"We are to regard the mind, not as a receptacle into which knowledge may be poured; but as a flame that is to be fed, as an active being that must be strengthened to think and to feel---and to dare, to do, and to suffer." - Mark Hopkins-president of Williams College
One must have curiosity, in order for one's imagination to flourish.
- Tuesday-Thursday 12:00-9:00 (Library, Information Desk)
- "There is a passion in the human heart that is called aspiration. It flares with the noble flame, and by its light Man has traveled from the caves of darkness to the darkness of outer space. But when this passion called aspiration becomes lust, then aspiration degenerates, becomes vulgar ambition, by which sin the angels fell."
- B.S. Edu.
- That best portion of a good man's life, His little, nameless, unremembered acts of kindness and of love. William Wordsworth
Courses- Fall 2016
- Eng 1302.004 (MWF) 8:00 room HL 305
- Pol Sci 2301.01E (MWF) 9:00 room BA 243
- Pol Sci 2301.02E (MWF) 10:00 room BA 243
- "Love has to be learned over and over but hate has only to be provoked." - Katherine Anne Porter -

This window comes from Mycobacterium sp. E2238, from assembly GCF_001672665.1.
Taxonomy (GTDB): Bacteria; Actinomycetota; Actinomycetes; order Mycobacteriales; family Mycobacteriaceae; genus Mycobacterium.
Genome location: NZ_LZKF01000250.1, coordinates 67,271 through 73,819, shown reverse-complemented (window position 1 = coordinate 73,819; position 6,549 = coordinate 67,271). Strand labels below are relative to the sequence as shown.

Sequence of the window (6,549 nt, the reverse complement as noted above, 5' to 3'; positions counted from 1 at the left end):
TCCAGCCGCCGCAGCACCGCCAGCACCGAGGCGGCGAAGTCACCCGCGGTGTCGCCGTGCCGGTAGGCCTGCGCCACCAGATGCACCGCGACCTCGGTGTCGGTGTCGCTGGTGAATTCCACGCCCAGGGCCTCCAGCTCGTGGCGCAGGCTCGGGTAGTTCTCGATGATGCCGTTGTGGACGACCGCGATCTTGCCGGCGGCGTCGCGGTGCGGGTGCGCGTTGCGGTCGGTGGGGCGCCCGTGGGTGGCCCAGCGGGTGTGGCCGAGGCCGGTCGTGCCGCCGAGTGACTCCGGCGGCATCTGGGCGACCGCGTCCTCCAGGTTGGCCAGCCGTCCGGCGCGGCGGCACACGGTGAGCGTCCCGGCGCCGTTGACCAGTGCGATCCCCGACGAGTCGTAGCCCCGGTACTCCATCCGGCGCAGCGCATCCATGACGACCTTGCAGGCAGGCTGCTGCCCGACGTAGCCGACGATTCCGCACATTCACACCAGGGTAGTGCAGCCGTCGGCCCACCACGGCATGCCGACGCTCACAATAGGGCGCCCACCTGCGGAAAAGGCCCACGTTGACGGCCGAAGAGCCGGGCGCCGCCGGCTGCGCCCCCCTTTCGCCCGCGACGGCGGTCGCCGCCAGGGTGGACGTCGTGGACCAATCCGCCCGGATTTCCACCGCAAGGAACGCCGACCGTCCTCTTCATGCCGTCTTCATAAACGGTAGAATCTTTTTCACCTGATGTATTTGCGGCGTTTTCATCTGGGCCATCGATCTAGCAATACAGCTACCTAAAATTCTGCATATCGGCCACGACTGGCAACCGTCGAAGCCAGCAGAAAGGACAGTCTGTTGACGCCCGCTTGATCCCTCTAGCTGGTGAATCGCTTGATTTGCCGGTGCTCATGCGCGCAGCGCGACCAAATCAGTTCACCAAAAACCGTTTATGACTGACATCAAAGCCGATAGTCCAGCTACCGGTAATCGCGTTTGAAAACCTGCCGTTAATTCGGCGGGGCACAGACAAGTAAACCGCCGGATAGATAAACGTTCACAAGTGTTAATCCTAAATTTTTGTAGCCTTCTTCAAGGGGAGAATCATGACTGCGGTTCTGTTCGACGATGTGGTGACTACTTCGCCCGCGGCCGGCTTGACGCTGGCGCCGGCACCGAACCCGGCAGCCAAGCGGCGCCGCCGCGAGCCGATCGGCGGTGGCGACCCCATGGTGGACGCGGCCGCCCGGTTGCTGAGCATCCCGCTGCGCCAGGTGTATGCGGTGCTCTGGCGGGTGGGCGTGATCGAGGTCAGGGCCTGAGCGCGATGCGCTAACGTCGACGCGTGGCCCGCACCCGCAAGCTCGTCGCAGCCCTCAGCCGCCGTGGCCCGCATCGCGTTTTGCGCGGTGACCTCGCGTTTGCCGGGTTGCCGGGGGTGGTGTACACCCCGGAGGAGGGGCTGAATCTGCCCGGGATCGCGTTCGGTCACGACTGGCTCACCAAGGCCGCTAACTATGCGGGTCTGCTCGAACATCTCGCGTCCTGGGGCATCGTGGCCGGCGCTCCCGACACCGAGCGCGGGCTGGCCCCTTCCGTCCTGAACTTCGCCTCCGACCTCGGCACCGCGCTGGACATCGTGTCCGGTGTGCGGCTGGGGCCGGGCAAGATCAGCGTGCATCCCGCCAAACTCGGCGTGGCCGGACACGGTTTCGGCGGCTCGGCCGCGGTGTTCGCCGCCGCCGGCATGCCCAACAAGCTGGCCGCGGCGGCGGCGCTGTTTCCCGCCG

- Fur Gott, Furst, und Vaterland
- Selected European Leaders
- WWI Leaders
- The Netherlands
- Italo Disco music 1 2 3 4 5 6 7 8 9 10
- "The man that hath no music in himself, nor is not moved with concord of sweet sounds, is fit for treason, stratagems, and spoils; the motions of his spirit are dull as night, and his affections dark as Erebus. Let no such man be trusted. Mark the music." William Shakespeare "The Merchant of Venice"
Royalty Killed in Action in World War I (The Great War)
Modern European Monarchs/ Antiquity/ The Middle Ages/ U.S. Supreme Court cases
"Progress/enlightenment goes on. One experiment fails, but even out of failure valuable lessons are learned. A way will be found, somehow. It always is." "For where your treasure is, there your heart will be also. Matthew 6:21
- Pol Sci 2301
- Pol Sci 2302
- History 1301
- History 1302
- English 1301
- English 1302
- English 341
- History 0497
- Sociology 1306
- In all the Universe, can there be creatures more stranger than the species called Man? He creates and destroys; he fumbles and makes mistakes. But the thing which distinguishes him is the ability to learn from his mistakes.
What though the radiance which was once so bright
Be not forever taken from my sight,
Though nothing can bring back the hour
Of splendour in the grass, of glory in the flower;
Grief not, rather find,
Strength in what remains behind,
In the primal sympathy
Which having been must ever be,
In the soothing thoughts that spring
Out of Human suffering,
In the faith that looks through death
In years that bring philophic mind.